Before we went to Italy I photographed all the jewelry I’d really miss if it were stolen. Some of the pieces have street value, but most of them are keepsakes and their associations are what make them valuable. My childhood charm bracelet with the teeny orange crate. Mom’s matching sweater pins with the blue, rose and yellow rhinestones. A cameo necklace from my grandmother. Rings from my sister and my sons.

IMG_0447I felt paranoid and silly, but took the photos anyhow. Two friends have had jewelry stolen while they were away from home. Because they didn’t have photos, their insurance companies couldn’t value the items and the police couldn’t identify the jewelry if they found the stolen property.

If my jewelry were stolen would I be comforted to get it back? Probably not. The simple joy in wearing the earrings, rings, and bracelets is that they’re pretty and I like thinking of the people who gave them to me. If they were returned to me after a theft, that event would distort my feelings about the pieces.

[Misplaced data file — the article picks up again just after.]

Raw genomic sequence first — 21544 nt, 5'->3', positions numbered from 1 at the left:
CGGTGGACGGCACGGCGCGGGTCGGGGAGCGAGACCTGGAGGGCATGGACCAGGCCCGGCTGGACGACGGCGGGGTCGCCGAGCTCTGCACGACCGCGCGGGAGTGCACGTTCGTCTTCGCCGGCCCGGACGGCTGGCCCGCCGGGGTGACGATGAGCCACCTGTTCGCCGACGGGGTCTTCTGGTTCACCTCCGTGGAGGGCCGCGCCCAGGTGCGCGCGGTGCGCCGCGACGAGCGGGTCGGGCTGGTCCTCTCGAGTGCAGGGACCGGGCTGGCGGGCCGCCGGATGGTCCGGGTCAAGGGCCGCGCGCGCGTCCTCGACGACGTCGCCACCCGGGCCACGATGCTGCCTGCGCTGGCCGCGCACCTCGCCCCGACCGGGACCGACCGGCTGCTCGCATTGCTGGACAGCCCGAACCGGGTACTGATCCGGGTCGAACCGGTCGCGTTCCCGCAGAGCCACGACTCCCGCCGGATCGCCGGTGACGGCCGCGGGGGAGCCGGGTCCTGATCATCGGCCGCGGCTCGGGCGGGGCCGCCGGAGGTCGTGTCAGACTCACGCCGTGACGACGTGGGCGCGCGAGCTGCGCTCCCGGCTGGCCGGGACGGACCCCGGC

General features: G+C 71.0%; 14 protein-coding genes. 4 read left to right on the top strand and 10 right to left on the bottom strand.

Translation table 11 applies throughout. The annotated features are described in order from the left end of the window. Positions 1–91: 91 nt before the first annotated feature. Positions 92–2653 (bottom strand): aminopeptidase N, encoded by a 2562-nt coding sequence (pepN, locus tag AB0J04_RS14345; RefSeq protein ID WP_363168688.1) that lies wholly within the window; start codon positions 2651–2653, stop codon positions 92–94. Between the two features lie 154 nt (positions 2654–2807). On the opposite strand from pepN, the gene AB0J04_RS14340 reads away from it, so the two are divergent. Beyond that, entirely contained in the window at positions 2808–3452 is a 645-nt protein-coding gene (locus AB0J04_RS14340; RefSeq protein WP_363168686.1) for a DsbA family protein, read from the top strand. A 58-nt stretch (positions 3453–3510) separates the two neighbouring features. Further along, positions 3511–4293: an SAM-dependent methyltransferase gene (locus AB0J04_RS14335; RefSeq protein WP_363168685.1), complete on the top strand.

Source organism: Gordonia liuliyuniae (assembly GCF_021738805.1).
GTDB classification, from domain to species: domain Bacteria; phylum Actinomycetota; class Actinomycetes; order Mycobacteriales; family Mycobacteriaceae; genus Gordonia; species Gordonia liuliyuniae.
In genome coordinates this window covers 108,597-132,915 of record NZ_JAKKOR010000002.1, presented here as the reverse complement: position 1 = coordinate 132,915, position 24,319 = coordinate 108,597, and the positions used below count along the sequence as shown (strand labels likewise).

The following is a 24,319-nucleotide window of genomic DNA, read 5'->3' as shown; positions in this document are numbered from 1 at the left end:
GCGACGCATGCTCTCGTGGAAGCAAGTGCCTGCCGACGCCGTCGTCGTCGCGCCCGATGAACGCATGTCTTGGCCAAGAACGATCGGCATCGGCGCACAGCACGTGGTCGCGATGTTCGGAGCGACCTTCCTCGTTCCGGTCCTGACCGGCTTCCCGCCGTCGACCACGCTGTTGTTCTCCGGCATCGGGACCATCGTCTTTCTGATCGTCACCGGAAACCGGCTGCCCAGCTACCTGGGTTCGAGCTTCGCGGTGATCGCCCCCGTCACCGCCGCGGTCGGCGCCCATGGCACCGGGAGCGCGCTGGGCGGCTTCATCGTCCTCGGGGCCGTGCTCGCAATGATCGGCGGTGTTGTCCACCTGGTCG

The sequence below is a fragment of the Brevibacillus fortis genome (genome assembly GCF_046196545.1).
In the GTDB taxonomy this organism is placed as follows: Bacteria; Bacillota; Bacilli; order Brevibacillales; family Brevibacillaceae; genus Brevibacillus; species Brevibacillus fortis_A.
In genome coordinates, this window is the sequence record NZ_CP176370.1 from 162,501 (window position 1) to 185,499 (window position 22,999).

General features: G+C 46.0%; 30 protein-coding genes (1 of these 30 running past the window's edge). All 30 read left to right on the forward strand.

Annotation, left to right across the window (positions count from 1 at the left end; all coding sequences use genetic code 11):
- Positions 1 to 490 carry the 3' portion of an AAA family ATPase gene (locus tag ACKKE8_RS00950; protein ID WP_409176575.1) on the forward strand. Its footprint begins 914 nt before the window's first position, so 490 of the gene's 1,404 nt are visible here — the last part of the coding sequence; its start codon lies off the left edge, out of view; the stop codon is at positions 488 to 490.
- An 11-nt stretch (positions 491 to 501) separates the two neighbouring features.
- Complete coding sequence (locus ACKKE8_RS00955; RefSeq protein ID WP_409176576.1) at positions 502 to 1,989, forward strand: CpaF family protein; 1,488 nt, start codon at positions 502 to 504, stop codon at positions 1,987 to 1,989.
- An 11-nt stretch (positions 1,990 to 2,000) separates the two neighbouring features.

My impulse to treasure keepsakes is misplaced. Regardless of whether or not I possess the jewelry, I will have the memories of the occasions and the people who gave them to me.

What I really want is to protect what is irreplaceable. If only the police could show up at my door and return all of the people I lost last year: Mom, Aunt Corinne, Uncle Jim, and Uncle Rocky.

I am rich in memories but still making payments on how to accept impermanence and loss.

2 thoughts on “Treasure

  1. Lost in the woods and garden, I missed this post! I loved how you connected the objects to those dear to you, but realized that even if the objects were taken from you, you would hold their memories still. The line I loved best is: ‘If only the police could show up at my door and return all of the people I lost last year’ – so poignant.
    As a heads up, I’ve tagged you for a writing challenge, if you are so willing.

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